Direct measurement of volume using physiological saline and a polyurethane film
Berg31 recalled the value of this simple method which consists in placing a transparent adhesive film over a wound, and then injecting physiological saline below the film. The quantity of saline corresponds to the wound volume.
In practice, the wound is covered with a sterile polyurethane film and then filled up with physiological saline injected using a needle that pierces the film. Evaluation of this method has shown that accuracy of more than 20% is rarely possible,25 principally because some amount of liquid is absorbed by the wound, and losses by leakage occur around the adhesive, through detachment of the film from the wound perimeter. Furthermore, it is sometimes impossible to place the patient in a satisfactory position to fill the wound with a liquid. The existence of tissue detachment also constitutes a limitation to this technique, as does the potential risk of infection, discomfort for the patient, and the risk of trauma to the wound which is inherent to any technique involving direct contact.
Analysis of structured light
This method enables the measurement of the surface area and volume of a wound without direct physical contact. Parallel lines of colored light are projected onto the wound surface area.4 A video camera connected to a computer, records any distortion to the light beams. The dimensions of the wound are then calculated by triangulation. The accuracy of this method is similar to the previous one, but its implementation is simpler.32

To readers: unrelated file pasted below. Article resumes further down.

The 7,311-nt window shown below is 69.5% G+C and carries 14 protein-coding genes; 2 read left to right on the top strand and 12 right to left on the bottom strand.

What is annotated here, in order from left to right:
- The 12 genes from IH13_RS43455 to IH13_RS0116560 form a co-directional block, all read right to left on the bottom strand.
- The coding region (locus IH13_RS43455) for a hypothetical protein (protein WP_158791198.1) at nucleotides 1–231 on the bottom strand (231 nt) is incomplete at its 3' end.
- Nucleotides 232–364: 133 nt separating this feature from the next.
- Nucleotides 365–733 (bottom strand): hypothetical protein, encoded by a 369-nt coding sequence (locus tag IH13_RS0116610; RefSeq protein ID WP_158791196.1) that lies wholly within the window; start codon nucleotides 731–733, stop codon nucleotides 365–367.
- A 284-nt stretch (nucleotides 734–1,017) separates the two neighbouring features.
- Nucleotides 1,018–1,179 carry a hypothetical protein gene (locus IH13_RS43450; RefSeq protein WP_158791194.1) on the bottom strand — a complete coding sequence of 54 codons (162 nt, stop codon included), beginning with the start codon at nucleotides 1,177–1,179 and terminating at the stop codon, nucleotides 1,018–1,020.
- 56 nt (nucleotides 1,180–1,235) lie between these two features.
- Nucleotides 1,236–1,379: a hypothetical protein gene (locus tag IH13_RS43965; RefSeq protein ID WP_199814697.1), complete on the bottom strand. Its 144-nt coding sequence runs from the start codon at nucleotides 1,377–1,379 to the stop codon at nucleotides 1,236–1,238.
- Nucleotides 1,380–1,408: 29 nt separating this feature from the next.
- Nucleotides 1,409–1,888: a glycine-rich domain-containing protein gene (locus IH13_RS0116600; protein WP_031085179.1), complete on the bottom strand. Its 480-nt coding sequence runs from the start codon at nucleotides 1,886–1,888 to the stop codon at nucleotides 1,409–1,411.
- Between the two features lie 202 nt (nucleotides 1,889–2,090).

This technique takes advantage of the difference path length of an ultrasound wave reflecting at the bottom of the wound as compared with the adjacent normal skin. Healing may be assessed using this technique,33 as was demonstrated in a clinical study of wounds caused by punch biopsies in volunteer subjects. In this study, the depth and internal diameter of the wound were assessed by ultrasound at intervals, while its outer surface area was measured by planimetry after first taking a tracing. This technique appears to be of value only if the wound is of a small size, because it is necessary for the wound edges to lie within the field of the ultrasound beam, as they serve as a reference to measure wound depth. Application of the probe must not flatten these edges, and appropriate precautions must be taken to avoid this. Several ultrasound scans should be taken (usually three), from which mean values of the parameters are determined. Ultrasound may also be useful to monitor wound dimensions following cryosurgery, or to better assess the quality of perilesional tissue.34,35
In vivo measurement using interferometry and fringe projection